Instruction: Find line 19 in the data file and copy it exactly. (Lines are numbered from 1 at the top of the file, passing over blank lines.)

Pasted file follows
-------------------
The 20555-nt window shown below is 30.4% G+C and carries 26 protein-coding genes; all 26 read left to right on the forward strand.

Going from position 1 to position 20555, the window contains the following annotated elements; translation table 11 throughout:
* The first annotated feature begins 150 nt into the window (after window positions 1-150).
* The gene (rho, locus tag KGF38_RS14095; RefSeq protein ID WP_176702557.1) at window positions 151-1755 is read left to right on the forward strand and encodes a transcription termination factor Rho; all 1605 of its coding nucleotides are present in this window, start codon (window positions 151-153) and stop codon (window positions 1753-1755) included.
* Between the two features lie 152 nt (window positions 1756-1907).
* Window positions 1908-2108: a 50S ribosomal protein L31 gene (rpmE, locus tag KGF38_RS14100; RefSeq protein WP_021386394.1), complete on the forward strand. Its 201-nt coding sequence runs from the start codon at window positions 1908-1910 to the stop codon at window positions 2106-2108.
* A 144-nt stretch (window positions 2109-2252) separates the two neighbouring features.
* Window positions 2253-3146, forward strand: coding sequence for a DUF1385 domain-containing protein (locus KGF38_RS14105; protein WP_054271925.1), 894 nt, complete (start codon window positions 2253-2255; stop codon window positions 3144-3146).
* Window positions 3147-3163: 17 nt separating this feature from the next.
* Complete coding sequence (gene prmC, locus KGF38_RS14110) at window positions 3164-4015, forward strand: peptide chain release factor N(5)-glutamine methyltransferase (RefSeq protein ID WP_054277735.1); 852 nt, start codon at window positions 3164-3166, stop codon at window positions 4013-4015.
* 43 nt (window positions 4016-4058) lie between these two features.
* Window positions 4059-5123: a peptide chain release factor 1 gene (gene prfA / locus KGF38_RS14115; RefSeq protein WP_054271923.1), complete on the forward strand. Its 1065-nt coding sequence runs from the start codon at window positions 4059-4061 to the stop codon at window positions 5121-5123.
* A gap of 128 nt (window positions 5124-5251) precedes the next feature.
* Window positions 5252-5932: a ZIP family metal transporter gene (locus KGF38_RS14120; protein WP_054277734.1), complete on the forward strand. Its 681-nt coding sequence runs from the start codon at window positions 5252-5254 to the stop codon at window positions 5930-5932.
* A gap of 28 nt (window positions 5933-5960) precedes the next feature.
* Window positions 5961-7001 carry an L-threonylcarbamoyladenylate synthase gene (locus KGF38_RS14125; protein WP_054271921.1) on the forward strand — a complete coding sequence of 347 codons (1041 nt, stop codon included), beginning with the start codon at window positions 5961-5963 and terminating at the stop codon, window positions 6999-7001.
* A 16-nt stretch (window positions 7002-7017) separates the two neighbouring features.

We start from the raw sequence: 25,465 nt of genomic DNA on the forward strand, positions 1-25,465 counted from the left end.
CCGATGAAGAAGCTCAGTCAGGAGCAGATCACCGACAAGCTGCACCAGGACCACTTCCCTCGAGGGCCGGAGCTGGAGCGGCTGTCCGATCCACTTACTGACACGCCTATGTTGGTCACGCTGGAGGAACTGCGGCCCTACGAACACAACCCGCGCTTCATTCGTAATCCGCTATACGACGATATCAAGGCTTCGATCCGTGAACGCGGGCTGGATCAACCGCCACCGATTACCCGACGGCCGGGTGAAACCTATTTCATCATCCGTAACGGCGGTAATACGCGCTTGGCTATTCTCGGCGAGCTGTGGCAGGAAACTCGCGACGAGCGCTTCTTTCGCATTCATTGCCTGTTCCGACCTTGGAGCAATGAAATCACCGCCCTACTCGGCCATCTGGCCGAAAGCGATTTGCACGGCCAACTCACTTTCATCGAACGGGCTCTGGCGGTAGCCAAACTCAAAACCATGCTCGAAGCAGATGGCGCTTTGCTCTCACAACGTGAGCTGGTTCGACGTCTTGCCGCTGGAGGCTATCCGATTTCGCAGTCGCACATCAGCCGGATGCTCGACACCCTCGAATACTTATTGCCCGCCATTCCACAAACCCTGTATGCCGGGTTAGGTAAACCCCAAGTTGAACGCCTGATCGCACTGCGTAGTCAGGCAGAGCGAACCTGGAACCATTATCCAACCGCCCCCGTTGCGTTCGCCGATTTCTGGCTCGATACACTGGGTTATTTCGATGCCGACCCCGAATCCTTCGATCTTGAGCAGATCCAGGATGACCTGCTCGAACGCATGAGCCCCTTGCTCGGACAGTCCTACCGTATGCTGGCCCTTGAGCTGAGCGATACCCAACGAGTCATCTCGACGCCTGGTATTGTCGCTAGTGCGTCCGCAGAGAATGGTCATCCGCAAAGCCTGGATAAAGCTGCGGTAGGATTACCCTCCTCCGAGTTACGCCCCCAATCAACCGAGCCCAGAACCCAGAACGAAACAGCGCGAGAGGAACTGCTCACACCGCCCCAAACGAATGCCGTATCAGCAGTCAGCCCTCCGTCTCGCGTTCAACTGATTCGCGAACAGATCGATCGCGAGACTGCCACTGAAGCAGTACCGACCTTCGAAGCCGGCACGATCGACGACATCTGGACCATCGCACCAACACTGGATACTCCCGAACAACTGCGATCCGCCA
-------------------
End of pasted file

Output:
CCGATGAAGAAGCTCAGTCAGGAGCAGATCACCGACAAGCTGCACCAGGACCACTTCCCTCGAGGGCCGGAGCTGGAGCGGCTGTCCGATCCACTTACTGACACGCCTATGTTGGTCACGCTGGAGGAACTGCGGCCCTACGAACACAACCCGCGCTTCATTCGTAATCCGCTATACGACGATATCAAGGCTTCGATCCGTGAACGCGGGCTGGATCAACCGCCACCGATTACCCGACGGCCGGGTGAAACCTATTTCATCATCCGTAACGGCGGTAATACGCGCTTGGCTATTCTCGGCGAGCTGTGGCAGGAAACTCGCGACGAGCGCTTCTTTCGCATTCATTGCCTGTTCCGACCTTGGAGCAATGAAATCACCGCCCTACTCGGCCATCTGGCCGAAAGCGATTTGCACGGCCAACTCACTTTCATCGAACGGGCTCTGGCGGTAGCCAAACTCAAAACCATGCTCGAAGCAGATGGCGCTTTGCTCTCACAACGTGAGCTGGTTCGACGTCTTGCCGCTGGAGGCTATCCGATTTCGCAGTCGCACATCAGCCGGATGCTCGACACCCTCGAATACTTATTGCCCGCCATTCCACAAACCCTGTATGCCGGGTTAGGTAAACCCCAAGTTGAACGCCTGATCGCACTGCGTAGTCAGGCAGAGCGAACCTGGAACCATTATCCAACCGCCCCCGTTGCGTTCGCCGATTTCTGGCTCGATACACTGGGTTATTTCGATGCCGACCCCGAATCCTTCGATCTTGAGCAGATCCAGGATGACCTGCTCGAACGCATGAGCCCCTTGCTCGGACAGTCCTACCGTATGCTGGCCCTTGAGCTGAGCGATACCCAACGAGTCATCTCGACGCCTGGTATTGTCGCTAGTGCGTCCGCAGAGAATGGTCATCCGCAAAGCCTGGATAAAGCTGCGGTAGGATTACCCTCCTCCGAGTTACGCCCCCAATCAACCGAGCCCAGAACCCAGAACGAAACAGCGCGAGAGGAACTGCTCACACCGCCCCAAACGAATGCCGTATCAGCAGTCAGCCCTCCGTCTCGCGTTCAACTGATTCGCGAACAGATCGATCGCGAGACTGCCACTGAAGCAGTACCGACCTTCGAAGCCGGCACGATCGACGACATCTGGACCATCGCACCAACACTGGATACTCCCGAACAACTGCGATCCGCCA